First and foremost, we must realize that the BenQ XL2411P is a screen dedicated above all to gamers. With its affordable price, it will not give you complete satisfaction if you are a designer in addition to being a gamer: its goal is not there. Nonetheless, as a not too demanding (but a little bit nonetheless) player, BenQ seems to have done its job well and offered a good quality screen.


Screen type LCD
Dimensions 21.9 x 57 x 55.9 cm
Weight 3.60kg
Size in inches 24 ″
Response time 1ms
Resolution 1920 x 1080 pixels (1080p Full HD)
Refresh rate 144Hz
Height-to-width ratio 16: 9
Curved screen No
Height, rotation, tilt adjustments Yes
Ports HDMI, CVI-D, DisplayPort, jack
Integrated speakers No

Screen ergonomics

BenQ ZOWIE XL2411P gaming monitor

Visually, the BenQ XL2411P is no-frills: it is completely black, whether the foot, the frame, the buttons, everything is black or even anthracite gray if you want to be picky. This allows it to give itself a very sober, very simple, and quite effective air, as well as we could almost confuse it with the screens arranged in the “computer rooms” of our universities (when these are no longer cathode ray tubes). 

At the back, we find the DVI-D, HDMI, DisplayPort, and jack ports(for audio), as well as, of course, the power input. Good to know: the foot is relatively large, this being due to the possibility of swiveling the screen 45 ° to the left or to the right, as well as that of raising or lowering it by several centimeters; it is also possible to tilt it 5 ° forwards and 20 ° backward, to find the angle that best fits. This is also essential since the screen faces problems of ‘viewing angles.

The edges are rounded, the small logo at the bottom left is white, and the screen settings are made via the small panel arranged at the bottom right, in the form of a plastic “outgrowth.” BenQ had an excellent idea to make the panel’s edges in matt plastic so that the screen’s lights and your games will not reflect on the small thickness still visible under the image. The buttons themselves are arranged on the lower edge of the screen, as is often the case. Therefore, we are in the very classic, but this avoids initiatives a little too far-fetched that we can often find on the equipment dedicated to video games.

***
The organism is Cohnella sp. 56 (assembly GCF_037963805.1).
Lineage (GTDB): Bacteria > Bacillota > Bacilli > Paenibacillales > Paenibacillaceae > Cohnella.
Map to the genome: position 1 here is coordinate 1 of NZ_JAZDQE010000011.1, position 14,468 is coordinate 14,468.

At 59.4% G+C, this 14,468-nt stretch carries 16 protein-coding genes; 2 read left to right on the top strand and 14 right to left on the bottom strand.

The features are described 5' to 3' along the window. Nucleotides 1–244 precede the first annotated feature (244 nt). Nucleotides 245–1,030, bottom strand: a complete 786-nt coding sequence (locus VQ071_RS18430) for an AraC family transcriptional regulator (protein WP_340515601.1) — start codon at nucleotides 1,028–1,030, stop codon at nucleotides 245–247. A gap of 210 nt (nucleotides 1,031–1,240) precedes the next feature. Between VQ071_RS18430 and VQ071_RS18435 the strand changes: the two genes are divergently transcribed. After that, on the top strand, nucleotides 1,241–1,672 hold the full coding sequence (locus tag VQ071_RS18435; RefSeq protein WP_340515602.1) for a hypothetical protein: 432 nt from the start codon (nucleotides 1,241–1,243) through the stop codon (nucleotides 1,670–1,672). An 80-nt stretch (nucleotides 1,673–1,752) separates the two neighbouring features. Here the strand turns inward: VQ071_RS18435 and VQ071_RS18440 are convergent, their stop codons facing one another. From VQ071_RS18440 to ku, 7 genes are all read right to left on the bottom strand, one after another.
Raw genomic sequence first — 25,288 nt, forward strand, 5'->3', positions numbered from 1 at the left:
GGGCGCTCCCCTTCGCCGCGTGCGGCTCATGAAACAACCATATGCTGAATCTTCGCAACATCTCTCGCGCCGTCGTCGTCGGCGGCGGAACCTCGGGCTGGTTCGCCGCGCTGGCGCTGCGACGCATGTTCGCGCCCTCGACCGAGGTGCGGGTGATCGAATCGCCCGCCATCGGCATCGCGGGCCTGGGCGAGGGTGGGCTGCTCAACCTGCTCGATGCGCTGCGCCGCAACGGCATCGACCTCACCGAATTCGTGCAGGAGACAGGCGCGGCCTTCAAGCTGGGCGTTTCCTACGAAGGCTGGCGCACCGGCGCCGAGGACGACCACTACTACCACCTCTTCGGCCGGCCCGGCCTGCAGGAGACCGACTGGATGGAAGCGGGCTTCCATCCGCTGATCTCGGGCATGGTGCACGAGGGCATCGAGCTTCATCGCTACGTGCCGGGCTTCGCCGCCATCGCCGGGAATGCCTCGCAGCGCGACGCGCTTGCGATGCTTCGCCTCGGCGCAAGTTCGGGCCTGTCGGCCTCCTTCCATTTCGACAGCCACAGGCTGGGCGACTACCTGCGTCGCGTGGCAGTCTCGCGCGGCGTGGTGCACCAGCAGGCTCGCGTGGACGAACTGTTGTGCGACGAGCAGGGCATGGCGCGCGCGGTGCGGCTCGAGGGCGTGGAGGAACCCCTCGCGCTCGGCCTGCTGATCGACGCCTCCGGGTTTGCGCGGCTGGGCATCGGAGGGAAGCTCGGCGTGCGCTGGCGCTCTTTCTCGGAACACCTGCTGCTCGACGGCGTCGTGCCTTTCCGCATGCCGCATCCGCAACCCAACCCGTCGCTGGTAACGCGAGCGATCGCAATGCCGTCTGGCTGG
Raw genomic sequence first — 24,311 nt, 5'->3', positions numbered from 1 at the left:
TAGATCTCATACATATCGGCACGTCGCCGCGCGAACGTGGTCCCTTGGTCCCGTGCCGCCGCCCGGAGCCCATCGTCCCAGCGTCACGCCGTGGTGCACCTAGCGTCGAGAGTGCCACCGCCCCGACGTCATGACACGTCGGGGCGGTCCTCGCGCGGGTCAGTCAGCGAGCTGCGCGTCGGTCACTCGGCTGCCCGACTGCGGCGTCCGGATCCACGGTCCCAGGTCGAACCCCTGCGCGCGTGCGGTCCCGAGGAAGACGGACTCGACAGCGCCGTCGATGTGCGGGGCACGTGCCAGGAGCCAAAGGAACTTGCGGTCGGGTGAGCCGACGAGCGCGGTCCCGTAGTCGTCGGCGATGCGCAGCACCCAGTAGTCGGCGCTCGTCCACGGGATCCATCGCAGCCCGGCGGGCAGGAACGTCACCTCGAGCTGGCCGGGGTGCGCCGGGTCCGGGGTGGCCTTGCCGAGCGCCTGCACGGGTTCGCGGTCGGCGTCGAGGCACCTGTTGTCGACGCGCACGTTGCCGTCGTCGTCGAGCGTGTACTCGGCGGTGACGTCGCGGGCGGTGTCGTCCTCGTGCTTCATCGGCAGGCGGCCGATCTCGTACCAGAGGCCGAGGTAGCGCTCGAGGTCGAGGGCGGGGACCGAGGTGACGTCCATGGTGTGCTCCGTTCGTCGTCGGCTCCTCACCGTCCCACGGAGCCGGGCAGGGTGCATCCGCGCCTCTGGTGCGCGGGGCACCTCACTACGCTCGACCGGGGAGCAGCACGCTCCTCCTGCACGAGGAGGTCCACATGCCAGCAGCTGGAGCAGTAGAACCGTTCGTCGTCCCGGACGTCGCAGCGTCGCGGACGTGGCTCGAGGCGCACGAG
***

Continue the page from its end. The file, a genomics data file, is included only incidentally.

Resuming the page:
A full OSD

Therefore, the buttons provide access to the screen menu, which turns out to be relatively comprehensive. We can adjust the gamma, the color temperature, the brightness, the contrast, the Overdrive (a technology designed to improve the image’s fluidity but can reduce the quality a little), and many other features. It is often possible to save here up to three different settings profiles. It is convenient to switch from a game to a film or office automation, for example, since these activities do not require the same performance or color schemes. However, some features like FreeSync will be missing.

How is the display doing?

In terms of standard settings, i.e., those automatically configured once the screen is on for the first time, we must admit that we are not yet on something very pleasing to the eye. Between too cold image and unreliable colors, BenQ has not really been able to highlight its panel’s qualities in its pre-configurations, and it is a shame since a user not used to the settings of a screen will feel a little wronged.

BenQ ZOWIE XL2411P gaming monitor display

For the others, it only takes a few clicks on the buttons placed under the screen to arrive at a much better conclusion. Based on the screen’s standard profile, all you have to do is change the finicky settings: decrease in brightness, increase in contrast, choice of gamma profile and temperatures to be drawn a little more towards red than towards blue. . Unfortunately, switching to 144Hz will tend to pull the colors down a bit, and you will have to change some settings again (mainly gamma).

Is the response time up to par?

BenQ’s promise, with its XL2411P gaming monitor, is simple: the response time must be 1ms. The holy grail for so many gamers seems to be at hand. Since the end of cathode-ray screens, which, paradoxically at the time they refer, had no problem with response time, many players have been looking for the lowest possible response time to avoid ending up with a handicap certain in the middle of the game.

To be clear, BenQ did the job correctly on this screen: with the response time of 1ms and the refresh rate at 144Hz, we come to “input lag” (display delay between keyboard action/mouse and the action on the screen) of 4ms maximum, an excellent observation, therefore.

  • Exemplary response time
  • Simple and efficient design
  • 144Hz compatible
  • Height-adjustable foot
  • Average colors in basic settings
  • Image degradation at certain angles
  • No FreeSync